Pressures arising from the pandemic have given Royal Mail the jolt it needed and with startling effect.
Royal Mail pressures from the pandemic
The spike in volumes during the pandemic accelerated the trend away from letters and towards parcels at a pace which forced the transformation of the company at lightning speed. Indeed, the company describes the situation as having given it “breathing space” and the scene is now set for the next raft of challenges, which will include the level to which the change in the business mix will stick in a post-pandemic world.
Parcel revenues now account for over 70% of the group total, underpinned by a burgeoning General Logistics Systems (GLS) international business which is a clear engine of growth. The operating margin at GLS improved significantly to 8.9% over the period (as did the group figure to 5.6% from a previous 3%), with revenues overall up 28%. The growth has continued into April after the end of this reporting period, with revenues up by 22.3% year on year.
At the same time, Royal Mail also reaped the rewards of the intensified pressure, with parcel revenues up by 39% despite the headwinds of a decline of 12.5% in letter revenues and an increase of 9% in operating costs, leading to an increase in revenues of 12%. In April, revenues were also up by 24%.
Overall, the group achieved its guided adjusted operating profit, coming in at £702 million, which compares to £325 million the previous year and pre-tax profits of £726 million versus £180 million. Net debt also sharply reduced from £1.1 billion to £457 million, all of which enabled the return to a payment of a dividend. Based on the new policy to pay a sustainable dividend, the implied yield of 4% is attractive against the current interest rate backdrop for income-seekers.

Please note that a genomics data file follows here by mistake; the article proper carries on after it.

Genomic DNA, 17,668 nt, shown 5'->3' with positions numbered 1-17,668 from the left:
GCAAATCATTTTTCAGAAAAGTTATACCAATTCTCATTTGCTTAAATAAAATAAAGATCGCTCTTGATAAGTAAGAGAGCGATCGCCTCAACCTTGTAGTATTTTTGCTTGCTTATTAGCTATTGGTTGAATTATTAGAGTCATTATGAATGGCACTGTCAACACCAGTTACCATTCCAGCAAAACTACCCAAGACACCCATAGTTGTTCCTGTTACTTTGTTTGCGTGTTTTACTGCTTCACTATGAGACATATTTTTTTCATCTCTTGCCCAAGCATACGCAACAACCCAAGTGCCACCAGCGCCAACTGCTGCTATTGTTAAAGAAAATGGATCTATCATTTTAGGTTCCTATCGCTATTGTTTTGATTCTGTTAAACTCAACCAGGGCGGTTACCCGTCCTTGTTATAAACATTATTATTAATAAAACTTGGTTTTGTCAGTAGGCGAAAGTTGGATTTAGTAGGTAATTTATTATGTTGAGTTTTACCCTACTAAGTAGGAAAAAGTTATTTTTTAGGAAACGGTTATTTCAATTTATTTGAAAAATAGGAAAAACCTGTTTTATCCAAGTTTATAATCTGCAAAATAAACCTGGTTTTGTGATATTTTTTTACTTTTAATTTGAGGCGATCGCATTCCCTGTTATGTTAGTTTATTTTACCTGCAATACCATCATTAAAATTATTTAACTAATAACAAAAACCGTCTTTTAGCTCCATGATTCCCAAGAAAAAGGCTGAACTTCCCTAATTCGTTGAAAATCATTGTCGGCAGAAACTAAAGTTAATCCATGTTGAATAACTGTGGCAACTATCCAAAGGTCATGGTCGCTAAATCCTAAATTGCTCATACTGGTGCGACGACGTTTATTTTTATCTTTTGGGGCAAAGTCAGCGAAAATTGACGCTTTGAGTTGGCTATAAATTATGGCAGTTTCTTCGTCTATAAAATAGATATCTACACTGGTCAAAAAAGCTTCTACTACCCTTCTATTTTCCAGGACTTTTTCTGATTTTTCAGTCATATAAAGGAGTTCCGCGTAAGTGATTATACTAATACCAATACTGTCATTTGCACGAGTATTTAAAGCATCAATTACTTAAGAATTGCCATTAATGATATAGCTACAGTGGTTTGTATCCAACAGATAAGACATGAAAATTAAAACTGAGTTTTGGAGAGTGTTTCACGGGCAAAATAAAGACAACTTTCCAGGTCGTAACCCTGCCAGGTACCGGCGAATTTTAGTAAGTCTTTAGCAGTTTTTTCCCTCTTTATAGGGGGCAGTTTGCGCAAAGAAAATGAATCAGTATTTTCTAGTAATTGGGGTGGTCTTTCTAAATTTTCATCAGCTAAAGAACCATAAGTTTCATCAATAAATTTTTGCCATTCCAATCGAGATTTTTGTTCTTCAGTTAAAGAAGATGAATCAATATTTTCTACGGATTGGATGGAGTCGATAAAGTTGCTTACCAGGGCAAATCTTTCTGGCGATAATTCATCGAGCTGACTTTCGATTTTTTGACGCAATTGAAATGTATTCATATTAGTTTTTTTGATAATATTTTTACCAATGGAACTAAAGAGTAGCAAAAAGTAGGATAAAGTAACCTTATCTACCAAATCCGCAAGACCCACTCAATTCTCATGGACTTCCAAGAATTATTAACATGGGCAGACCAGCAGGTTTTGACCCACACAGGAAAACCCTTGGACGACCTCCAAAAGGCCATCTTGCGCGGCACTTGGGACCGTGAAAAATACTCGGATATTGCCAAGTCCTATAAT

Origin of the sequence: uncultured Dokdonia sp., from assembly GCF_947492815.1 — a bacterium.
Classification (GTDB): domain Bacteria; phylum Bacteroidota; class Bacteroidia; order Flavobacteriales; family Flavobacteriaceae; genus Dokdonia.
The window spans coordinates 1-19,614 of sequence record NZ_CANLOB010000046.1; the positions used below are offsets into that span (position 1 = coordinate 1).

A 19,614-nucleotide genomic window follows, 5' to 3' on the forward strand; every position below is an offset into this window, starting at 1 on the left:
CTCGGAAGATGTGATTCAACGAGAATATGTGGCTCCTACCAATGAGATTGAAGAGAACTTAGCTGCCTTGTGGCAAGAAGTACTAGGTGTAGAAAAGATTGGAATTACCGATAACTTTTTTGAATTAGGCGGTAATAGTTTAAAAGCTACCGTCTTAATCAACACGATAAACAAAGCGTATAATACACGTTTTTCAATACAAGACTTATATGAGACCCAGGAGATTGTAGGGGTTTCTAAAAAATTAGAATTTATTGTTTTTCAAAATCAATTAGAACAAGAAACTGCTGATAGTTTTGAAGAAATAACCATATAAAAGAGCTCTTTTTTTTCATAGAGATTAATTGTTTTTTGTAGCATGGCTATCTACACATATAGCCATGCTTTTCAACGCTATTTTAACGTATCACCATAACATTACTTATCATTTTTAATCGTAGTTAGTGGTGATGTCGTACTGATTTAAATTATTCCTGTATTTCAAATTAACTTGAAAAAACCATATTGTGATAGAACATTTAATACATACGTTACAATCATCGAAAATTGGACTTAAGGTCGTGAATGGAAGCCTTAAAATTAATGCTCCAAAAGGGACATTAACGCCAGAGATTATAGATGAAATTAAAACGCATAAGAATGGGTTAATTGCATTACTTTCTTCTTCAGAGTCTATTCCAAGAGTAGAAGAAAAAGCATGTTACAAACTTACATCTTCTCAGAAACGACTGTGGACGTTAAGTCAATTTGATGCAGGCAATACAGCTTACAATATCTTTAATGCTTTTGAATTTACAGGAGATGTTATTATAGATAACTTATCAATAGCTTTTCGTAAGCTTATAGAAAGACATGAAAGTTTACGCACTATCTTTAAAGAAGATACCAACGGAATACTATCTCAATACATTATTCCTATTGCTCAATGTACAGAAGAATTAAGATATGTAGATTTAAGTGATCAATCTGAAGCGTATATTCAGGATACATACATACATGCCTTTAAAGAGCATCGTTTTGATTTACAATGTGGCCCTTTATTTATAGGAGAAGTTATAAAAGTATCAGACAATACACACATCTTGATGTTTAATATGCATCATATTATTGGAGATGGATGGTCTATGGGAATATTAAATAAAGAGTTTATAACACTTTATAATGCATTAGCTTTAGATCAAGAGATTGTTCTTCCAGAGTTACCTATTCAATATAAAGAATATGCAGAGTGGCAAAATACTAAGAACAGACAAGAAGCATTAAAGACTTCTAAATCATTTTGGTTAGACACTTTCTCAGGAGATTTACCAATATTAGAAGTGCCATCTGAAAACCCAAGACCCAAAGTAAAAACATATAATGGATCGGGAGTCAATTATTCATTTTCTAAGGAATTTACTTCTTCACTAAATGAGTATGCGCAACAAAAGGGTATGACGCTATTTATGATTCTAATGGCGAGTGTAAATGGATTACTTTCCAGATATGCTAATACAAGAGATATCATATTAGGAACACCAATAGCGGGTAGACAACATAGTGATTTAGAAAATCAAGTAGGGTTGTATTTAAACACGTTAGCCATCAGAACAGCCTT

From here, Royal Mail is aware of the challenges which remain. The group will need to be alert to a particularly fierce level of competition in the parcels business, while it remains unclear how sustainable the current volumes are as customers have been driven to online shopping from their homes during the pandemic. At the same time, the effect on business volumes after the return to some kind of normality is also difficult to gauge, while hefty ongoing investment will be required to maintain progress so far.
The share price performance has been a white-knuckle ride for investors. From an initial float price of 330p in 2013, the shares peaked at 630p in May 2018 and then troughed at 124p in April 2020. Over the last year, the shares have risen by 204% to the current level of around 530p, as compared to a rise of 36% for the wider FTSE250.
Such has been the strength of the rise that Royal Mail has become a strong contender to regain its FTSE100 status at the imminent June reshuffle, having lost its place at the top table in December 2018. With the enforced transformation programme having been a success, and with the level of growth at GLS continuing to propel prospects, investors have been willing to back the company, as evidenced by the recent elevation of the market consensus to a strong buy.
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These views are those of the author alone and do not necessarily reflect the view of The Share Centre, its officers and employees.